When chef and restauranteur, Osman, was granted refugee status after fleeing persecution, he was evicted from temporary accommodation with no home to go to. The Vicar’s Relief Fund paid his month’s rent in advance on a flat in Plymouth, where he is recovering from his PTSD and cooking meals for the refugee community. 

When his refugee status was granted and the eviction notice swiftly followed, Osman was put in touch with Students and Refugees Together (START) – a Plymouth-based charity working to help newly granted refugees with their resettlement. Reflecting on their first meeting, Osman’s support worker told us:

“He avoided eye contact, and his responses did not go beyond one or two words. Having gone through the scrutiny of proving the legitimacy of his asylum claim, he was distrustful of those in authority. Our first commitment was to work towards gaining his trust. Despite the many challenges, eventually we were able to obtain his consent, and assist him. He told me that the ability to cook his own meals had a therapeutic effect, by helping him focus attention away from traumatic thoughts.

Osman was a chef in his home country where he ran a restaurant with his father; tragically he had to flee his home due to persecution and had to leave everything behind. When he was granted refugee status, he was close to losing the security and stability of his accommodation as the Home Office could no longer provide for him. To some extent, this new loss was history repeating itself and Osman’s mental health deteriorated so his mental health team put safeguards in place.”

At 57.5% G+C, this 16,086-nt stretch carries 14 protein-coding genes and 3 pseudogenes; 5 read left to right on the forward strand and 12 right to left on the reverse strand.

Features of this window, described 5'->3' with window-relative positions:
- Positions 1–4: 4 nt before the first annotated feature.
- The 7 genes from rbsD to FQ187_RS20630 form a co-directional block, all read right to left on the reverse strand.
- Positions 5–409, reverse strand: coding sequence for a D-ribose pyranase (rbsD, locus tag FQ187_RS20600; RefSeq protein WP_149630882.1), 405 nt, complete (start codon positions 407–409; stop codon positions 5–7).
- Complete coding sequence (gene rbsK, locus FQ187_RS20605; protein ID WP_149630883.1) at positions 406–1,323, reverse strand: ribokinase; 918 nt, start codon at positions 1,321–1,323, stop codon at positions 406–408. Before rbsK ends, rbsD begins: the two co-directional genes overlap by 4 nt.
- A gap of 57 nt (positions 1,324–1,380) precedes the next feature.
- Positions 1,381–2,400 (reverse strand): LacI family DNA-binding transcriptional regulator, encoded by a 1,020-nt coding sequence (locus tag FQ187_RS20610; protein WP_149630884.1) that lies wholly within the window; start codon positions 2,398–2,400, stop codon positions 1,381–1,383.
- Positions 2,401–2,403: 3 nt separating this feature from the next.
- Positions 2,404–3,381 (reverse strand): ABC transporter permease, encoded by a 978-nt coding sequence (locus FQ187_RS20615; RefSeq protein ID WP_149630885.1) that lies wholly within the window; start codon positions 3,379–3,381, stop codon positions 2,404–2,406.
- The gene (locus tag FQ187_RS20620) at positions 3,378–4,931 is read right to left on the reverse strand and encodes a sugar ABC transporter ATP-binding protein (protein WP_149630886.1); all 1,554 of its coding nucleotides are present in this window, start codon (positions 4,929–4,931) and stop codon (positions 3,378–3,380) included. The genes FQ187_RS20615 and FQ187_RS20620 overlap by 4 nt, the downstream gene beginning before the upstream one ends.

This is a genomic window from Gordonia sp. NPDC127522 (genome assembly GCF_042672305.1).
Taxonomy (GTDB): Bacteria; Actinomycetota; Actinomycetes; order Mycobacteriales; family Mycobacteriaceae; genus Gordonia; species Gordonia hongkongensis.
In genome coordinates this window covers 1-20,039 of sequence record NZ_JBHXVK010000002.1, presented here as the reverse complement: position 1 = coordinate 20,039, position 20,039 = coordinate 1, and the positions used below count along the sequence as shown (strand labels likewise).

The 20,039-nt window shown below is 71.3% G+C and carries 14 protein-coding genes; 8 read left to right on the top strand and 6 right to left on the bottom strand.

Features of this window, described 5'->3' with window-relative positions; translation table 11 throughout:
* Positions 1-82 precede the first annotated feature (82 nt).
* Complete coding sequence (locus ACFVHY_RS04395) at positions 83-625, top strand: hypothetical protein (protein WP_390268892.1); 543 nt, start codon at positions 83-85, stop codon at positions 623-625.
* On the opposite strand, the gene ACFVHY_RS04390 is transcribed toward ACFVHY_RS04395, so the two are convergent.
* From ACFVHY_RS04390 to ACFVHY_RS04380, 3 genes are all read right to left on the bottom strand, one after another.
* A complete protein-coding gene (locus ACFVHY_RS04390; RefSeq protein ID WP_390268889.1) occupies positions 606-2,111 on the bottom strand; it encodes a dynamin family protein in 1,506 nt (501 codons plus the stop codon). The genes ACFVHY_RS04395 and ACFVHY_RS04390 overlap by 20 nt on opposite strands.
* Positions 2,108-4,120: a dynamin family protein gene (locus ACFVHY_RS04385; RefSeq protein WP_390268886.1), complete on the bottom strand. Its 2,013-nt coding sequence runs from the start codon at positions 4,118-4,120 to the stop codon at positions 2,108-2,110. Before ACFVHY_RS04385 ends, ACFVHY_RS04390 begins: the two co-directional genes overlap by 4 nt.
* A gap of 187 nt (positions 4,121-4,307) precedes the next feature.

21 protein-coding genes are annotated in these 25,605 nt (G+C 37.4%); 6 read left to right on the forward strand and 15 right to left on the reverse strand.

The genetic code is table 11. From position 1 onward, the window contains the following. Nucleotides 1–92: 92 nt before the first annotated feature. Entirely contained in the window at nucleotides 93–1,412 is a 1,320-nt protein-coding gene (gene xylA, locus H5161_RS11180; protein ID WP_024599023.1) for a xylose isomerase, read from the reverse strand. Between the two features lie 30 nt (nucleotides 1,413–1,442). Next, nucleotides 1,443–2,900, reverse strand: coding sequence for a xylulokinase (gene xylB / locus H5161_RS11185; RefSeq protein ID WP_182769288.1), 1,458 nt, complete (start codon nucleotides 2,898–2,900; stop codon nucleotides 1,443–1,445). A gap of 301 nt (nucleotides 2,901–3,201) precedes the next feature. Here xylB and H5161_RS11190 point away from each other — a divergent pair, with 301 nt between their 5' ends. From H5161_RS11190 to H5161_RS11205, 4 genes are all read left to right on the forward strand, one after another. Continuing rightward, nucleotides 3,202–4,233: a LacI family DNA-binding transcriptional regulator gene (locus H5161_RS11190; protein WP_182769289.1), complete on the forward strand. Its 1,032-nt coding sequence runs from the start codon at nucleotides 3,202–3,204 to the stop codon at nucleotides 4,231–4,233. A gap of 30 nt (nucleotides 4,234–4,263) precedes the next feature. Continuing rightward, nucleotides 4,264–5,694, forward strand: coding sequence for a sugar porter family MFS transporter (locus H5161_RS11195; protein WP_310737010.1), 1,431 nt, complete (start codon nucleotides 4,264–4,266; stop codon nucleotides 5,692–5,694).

Hannah, Osman’s support worker at START

START informed the local authority of Osman’s impeding eviction and supported his homelessness application. The outcome was successful, and the housing officer was able to conclude that Osman had a priority need. Unfortunately though the interim accommodation he was placed in was not suitable, as the confined space had a triggering effect on his PTSD.

Thanks to further interventions an offer of social housing was made. The team applied for a grant from The Vicar’s Relief Fund for assistance and received a swift and positive response. The grant meant that Osman could pay the rent upfront and secure his flat.

He is now in permanent accommodation and appears to be content and genuinely thriving. Osman has the opportunity to do what he loves and share his delicious home cooked food and a punchy blend of spiced coffee with other people.

He has hopes of starting an ESOL course at a nearby language school in September and is joining our Cultural Kitchen project as a volunteer chef.

*Osman’s name has been changed to protect his identity, but his story is real.

Close Menu